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Southern Show Choir Summer Newsletter


After a recent meeting this summer between the show choir directors of Mississippi, a couple of minimal but noteworthy changes come to the tier system in the Magnolia State. First, the tiers are receiving new names: Small Division will now be 1A, Middle Division will now be 2A, Large Division will now be 3A, and X-Large Division will now be 4A. Secondly, the tiers are also receiving a slight change in terms of the number of performers allowed per group in each individual category. 1A includes groups with 22 or fewer performers, 2A includes groups with 23 to 36 performers, 3A includes groups with 37 to 50 performers, and 4A includes groups with 51 or more performers.


As everyone knows, southern hospitality is more than just a phrase. It’s a way of living. With those manners in mind, I figured I would add an extra section in this article talking about a couple of important rules regarding southern show choir.


Rule #1: Look Good, Perform Better

Dress to the nines, on and off the stage. Growing up in the Southern circuit, specifically Mississippi, I (and every other student) was always told one thing when it came to our appearances for show choir competitions: “look professional at all times”. This motto applied as soon as we stepped off the bus and onto the host’s campus and held throughout the entire competition day. Guys typically wear full suits, polos, and button-down shirts while girls typically wear a mix of dresses, coats, and heels. Obviously, this is not anywhere near a complete list of Southern competition attire, but you get the gist. If you look good, you’ll do even better; this is clear for all to see in the Southern circuit.


Rule #2: Campus Talk

This was something my director DRILLED into my group personally, and I have talked to plenty of other students/alumni about it as well who were told the same thing. Do not, I repeat, do NOT talk about other groups and shows while at a competition, ESPECIALLY in the auditorium. Other than for the sake of common courtesy, I have heard of a few instances where judges have overheard a performer from one group make remarks about another. This would later come back and reflect on their scoresheet, much to the dismay of their own group. For your own sake, avoid doing this at all costs.


Rule #3: Ballad Hands

Listen. We all understand the energy that a good show choir moment brings. Cheers, claps, and shoutouts often find their way out during a show, and that’s all fine and dandy. However, the issue comes when this happens during intense and important vocal moments within a show, specifically during the ballad. There have been more than just a couple of recent instances where judges couldn’t hear vocal moments from a group because the crowd cheering overshadowed the quality that the vocal performance brought. While showing love to a group when they are on stage is perfectly okay and even explicitly encouraged, there is a right and wrong way to do so during vocal moments. The wrong way? To drown out the performers by screaming. The right way? The well-renowned handwave. It’s simple: if you hear something from a group that impresses you or that you like, make a blade with your hand, raise it, and start waiving it as you point it to the stage. It feels as if you were letting a car go ahead of you in traffic or if you were shooing a fly. While it sounds silly, the judges would MUCH prefer this quiet, yet clearly noticeable, form of appreciation as opposed to the loud screams of the past.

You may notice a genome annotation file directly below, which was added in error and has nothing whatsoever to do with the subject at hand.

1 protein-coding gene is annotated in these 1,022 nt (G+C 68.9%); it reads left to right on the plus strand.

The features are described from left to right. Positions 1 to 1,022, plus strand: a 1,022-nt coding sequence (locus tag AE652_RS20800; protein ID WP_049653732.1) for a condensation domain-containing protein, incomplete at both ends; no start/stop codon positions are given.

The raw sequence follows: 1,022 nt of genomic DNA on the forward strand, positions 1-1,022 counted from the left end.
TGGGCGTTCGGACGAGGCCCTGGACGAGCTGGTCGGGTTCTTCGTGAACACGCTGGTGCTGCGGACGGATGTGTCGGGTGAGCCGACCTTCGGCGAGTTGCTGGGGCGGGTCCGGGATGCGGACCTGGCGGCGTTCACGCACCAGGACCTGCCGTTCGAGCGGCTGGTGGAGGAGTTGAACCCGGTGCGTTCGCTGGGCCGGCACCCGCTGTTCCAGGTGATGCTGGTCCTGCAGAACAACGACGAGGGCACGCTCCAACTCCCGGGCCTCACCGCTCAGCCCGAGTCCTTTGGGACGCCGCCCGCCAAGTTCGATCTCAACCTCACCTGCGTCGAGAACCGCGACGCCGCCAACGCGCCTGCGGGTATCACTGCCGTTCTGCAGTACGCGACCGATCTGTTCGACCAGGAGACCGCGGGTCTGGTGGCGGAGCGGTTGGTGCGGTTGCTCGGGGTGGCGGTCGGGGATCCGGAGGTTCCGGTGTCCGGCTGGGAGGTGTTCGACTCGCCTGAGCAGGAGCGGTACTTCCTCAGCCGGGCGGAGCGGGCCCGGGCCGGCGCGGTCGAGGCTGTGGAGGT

After a stellar first year at Jackson Academy and a captivating upset against Brandon in his second year on the job, news recently broke that Garrett Lindsey and JA have gone their separate ways. In the wake of this, JA promptly hired their new director Jacob Butzin, formerly of Ross High School and Brandon High School. Plenty of eyes will be on JA this upcoming season to see what kind of show and season Butzin produces considering his Midwest background and recent experience at Brandon.

Hunter Cannette, formerly of Northwest Rankin Middle, will take Butzin's role as head of the Brandon Middle show choirs.



In case you want to dive deeper into the world of Southern show choir, feel free to check out a handful of other outlets that you can indulge in! Bradley Davis, host of the “Southern Shows” podcast on Spotify, has plenty of coverage on past events that featured Southern groups as well as general topics involving Southern show choir. He also has an extensive catalog on SoundCloud from previous years if you are feeling extra curious. There’s also “The Warm-Up Room” podcast on Spotify and Instagram, offering similar coverage to that of Bradley but with different perspectives, featuring hosts Aiden Flowers and Dobbs Durkin. If you’re looking for something less informative and instead humor-based, feel free to check out Mississippi Show Choir Memes (@ms.showchoir.memes) and Alabama Show Choir Memes (@al.showchoir.memes), both available on Instagram.

Happy offseason everyone! Stay tuned into HomeRoom for more summer content to hold you over until the competition season starts!


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